Intoxications and Deficiencies Flashcards Preview

Neuro Shelf Review > Intoxications and Deficiencies > Flashcards

Flashcards in Intoxications and Deficiencies Deck (15):

1) Isoniazid (TB medicine) associated with what deficiency? Manifestations?

Pyridoxine (B6). Distal numbness and tingling, diminished proprioception


4) Patient presents with headaches, bilateral papilledema, and has recently been taking acne medication. Diagnosis? Whats the medication and its effect?

Idiopathic intracranial hypertension from vitamin A excess.
Isotretinoin (acne med) known for increasing vitamin A levels which increased CSF production


5) Globus pallidus necrosis association? (This is random as shit)

Carbon monoxide exposure/poisoning. Think of mining accidents for example


8) Clinical manifestations of lead poisoning

Extremity weakness particularly involving extensor muscles
Abdominal pain, constipation, microcytic anemia


9) Patient regularly taking seizure medications comes in with ataxic gait, horizontal nystagmus, and dysmetria. Localization? Offending medications (2)?

Phenytoin, Carbamazapine


10) Atrophic gastritis associated with which deficiency? Manifestations?

B12 deficiency
Vibration and position sense impairment along with hyporeflexia


11) Prolonged TPN associated with what derangement and clinical manifestation?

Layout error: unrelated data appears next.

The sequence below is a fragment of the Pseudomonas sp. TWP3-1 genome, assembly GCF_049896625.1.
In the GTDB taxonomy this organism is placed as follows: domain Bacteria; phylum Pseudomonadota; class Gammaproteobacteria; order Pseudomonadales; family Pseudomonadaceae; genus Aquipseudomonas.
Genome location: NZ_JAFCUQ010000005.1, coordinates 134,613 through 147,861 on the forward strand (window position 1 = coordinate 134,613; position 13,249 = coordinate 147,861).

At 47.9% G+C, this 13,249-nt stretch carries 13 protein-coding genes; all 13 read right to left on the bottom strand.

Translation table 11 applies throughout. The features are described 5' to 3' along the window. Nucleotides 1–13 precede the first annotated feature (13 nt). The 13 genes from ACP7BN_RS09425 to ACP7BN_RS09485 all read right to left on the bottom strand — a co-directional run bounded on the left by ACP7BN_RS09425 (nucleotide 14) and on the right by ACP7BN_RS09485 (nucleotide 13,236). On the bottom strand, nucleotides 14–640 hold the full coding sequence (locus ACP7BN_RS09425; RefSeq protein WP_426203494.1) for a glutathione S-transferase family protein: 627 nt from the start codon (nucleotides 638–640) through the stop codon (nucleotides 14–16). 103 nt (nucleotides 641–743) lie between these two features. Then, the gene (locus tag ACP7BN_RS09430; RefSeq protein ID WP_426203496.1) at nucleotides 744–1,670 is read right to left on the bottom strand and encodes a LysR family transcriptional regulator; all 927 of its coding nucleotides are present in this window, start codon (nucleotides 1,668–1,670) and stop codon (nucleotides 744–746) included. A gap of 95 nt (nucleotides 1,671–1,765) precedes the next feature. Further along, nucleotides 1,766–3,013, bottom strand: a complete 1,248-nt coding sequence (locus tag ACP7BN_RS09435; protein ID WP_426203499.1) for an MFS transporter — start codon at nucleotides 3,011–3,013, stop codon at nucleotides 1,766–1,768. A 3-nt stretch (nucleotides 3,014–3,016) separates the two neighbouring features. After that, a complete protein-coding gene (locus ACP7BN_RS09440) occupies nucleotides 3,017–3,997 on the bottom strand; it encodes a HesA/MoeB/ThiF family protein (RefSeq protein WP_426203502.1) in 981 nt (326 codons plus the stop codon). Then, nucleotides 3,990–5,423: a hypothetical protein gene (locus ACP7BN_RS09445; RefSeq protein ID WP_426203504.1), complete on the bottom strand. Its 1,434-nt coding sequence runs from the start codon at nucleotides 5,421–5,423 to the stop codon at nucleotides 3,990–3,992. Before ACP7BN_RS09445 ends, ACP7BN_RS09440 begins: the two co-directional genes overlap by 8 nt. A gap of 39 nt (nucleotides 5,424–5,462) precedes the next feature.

Manganese toxicity
Parkinsonian-like symptoms: cogwheel rigiditiy. From Manganese accumulation in the basal ganglia


1) Innervation of interosseous muscles of the hand?

Essentially all ulnar nerve


2) Patient with positive straight leg raise and leg and back pain that gets better as patient leans forward. Diagnosis? Mechanism of pain?

Spinal stenosis caused by hypertrophy of ligamentum flavum


5) What is anterior interosseous syndrome? Manifestation? How do you test for it in the office?

Entrapment of the anterior interosseous nerve (branch of median nerve). Supplies radial half of flexor digitorum profundus and flexor polilicis longus
Test by asking patient to make an O with thumb and index finger. No sensory loss


6) Difference between Myasthenia Gravis and Eaton-Lambert syndrome? (Clinically and pathophysiology)

MG: Weakness occurs with repeated exertion. Ab to post-synaptic ACh receptors and neuromuscular junction
Eaton-Lambert: Weakness improves with repeated exertion. Ab to pre-synaptic calcium channels


9) Lower motor neuron signs?

Loss of deep tendon reflexes, fasciculations, more focal area of atrophy than upper motor neuron signs.


9) Hallmark signs in ALS?

Both upper and lower motor neuron signs, not easily localizable


10) Patients with tetralogy of fallot at increased risk for what dangerous neurological issue?

Brain abscess!! Holy shit!


13) Patient presents after an abdominal aortic aneurysm repair with absent lower extremity reflexes, absent pinprick sensation, but relatively intact vibratory & position sense. Diagnosis? Treatment?

Anterior spinal artery occlusion (spares the posterior columns)
Rx: high dose steroids!